Though Bluetooth hasn’t achieved the type of “instant ubiquity” promised by early vendor and analyst estimates, tech columnist Jason Brooks thinks the low-power, wireless personal networking standard has a solid future and will provide strong “spokes” for Apple’s digital hub vision.
Though Apple was hesitant about committing to Bluetooth for some time, the technology now figures into the company’s current and future plans. On March 20, the company previewed its Bluetooth technology for Mac OS X, enabling short-range wireless connectivity between a Mac and a variety of digital devices, including Bluetooth-enabled PDAs and cell phones. Apple has made a preview version of its Bluetooth software for Mac OS X available as a free software download and is offering a Bluetooth USB adaptor from D-Link, which can Bluetooth-enable any USB-based Mac for US for $49.
“In a position unique among computer makers, Apple enjoys tight control over both the hardware and software it markets, and has successfully traded on this arrangement to push new technologies such as 802.11b, FireWire and USB on to its customers — and subsequently, into the mainstream,” Brooks writes in a new
column. “That’s why it was good to see Apple previewing a Bluetooth solution for OS X at Macworld Expo in March, thereby filling the firm’s Bluetooth cavity.”
He’s been test-driving Apple’s Bluetooth solution. Brooks is impressed with the small size of the D-Link adapter (“it’s only about an inch and a half long, and it’s wider than necessary to accommodate the USB port into which it plugs”) and its nice price (“3Com charges $124 for its own, much larger USB Bluetooth adapters”). As for the software itself, though it’s a “preview version,” he had no problems with it.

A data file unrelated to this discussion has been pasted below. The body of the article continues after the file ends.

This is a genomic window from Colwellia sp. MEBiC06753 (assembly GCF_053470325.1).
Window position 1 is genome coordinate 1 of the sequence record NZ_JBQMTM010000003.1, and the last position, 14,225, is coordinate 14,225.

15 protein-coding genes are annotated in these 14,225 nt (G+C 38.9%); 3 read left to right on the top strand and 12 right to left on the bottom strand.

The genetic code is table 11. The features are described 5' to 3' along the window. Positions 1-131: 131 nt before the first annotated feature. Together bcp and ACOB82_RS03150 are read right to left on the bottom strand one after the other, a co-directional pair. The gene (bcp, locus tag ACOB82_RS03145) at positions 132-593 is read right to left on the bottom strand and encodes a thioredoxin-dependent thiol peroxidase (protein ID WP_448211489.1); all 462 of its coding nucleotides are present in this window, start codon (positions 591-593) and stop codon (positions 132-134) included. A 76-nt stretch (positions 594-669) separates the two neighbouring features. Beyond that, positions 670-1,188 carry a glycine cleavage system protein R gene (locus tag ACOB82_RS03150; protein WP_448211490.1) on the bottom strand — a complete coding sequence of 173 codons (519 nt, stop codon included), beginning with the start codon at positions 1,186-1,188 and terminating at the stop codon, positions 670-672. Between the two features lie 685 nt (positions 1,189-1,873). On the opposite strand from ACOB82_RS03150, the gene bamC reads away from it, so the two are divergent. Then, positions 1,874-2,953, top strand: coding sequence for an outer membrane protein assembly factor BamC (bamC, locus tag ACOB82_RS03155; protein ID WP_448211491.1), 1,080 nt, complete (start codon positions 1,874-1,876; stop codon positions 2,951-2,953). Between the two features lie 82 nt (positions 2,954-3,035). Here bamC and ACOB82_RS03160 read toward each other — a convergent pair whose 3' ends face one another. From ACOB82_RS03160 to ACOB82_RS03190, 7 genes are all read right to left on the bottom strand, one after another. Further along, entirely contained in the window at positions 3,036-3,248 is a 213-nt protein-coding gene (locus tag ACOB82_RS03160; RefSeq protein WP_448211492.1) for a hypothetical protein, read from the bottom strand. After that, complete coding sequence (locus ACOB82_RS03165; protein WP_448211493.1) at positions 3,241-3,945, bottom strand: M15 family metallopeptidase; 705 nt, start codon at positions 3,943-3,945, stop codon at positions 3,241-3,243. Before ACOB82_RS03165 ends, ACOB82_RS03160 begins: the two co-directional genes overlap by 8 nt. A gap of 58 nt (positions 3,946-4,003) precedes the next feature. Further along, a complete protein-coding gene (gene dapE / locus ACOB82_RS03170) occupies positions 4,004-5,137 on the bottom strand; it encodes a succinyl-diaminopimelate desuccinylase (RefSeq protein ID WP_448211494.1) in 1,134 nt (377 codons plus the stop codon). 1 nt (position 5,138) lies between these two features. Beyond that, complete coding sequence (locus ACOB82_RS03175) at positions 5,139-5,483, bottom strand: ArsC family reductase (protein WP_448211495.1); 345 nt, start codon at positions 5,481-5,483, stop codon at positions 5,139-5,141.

“Of course, the software doesn’t do very much yet, either,” Brooks said. “I was able wirelessly to exchange files between two Bluetooth-equipped Macs at speeds around 70KB per second. The software also allows for wireless HotSyncing of Palm handhelds and for forging links between Macs and Bluetooth-enabled mobile phones.”
Bluetooth will make for “great spokes” for Apple’s digital hub vision, he feels. “Peripherals such as Bluetooth keyboards and mice are now on their way, along with a constellation of other devices,” Brooks says. “Before too long, expect to begin seeing Bluetooth featured prominently on a Mac near you.”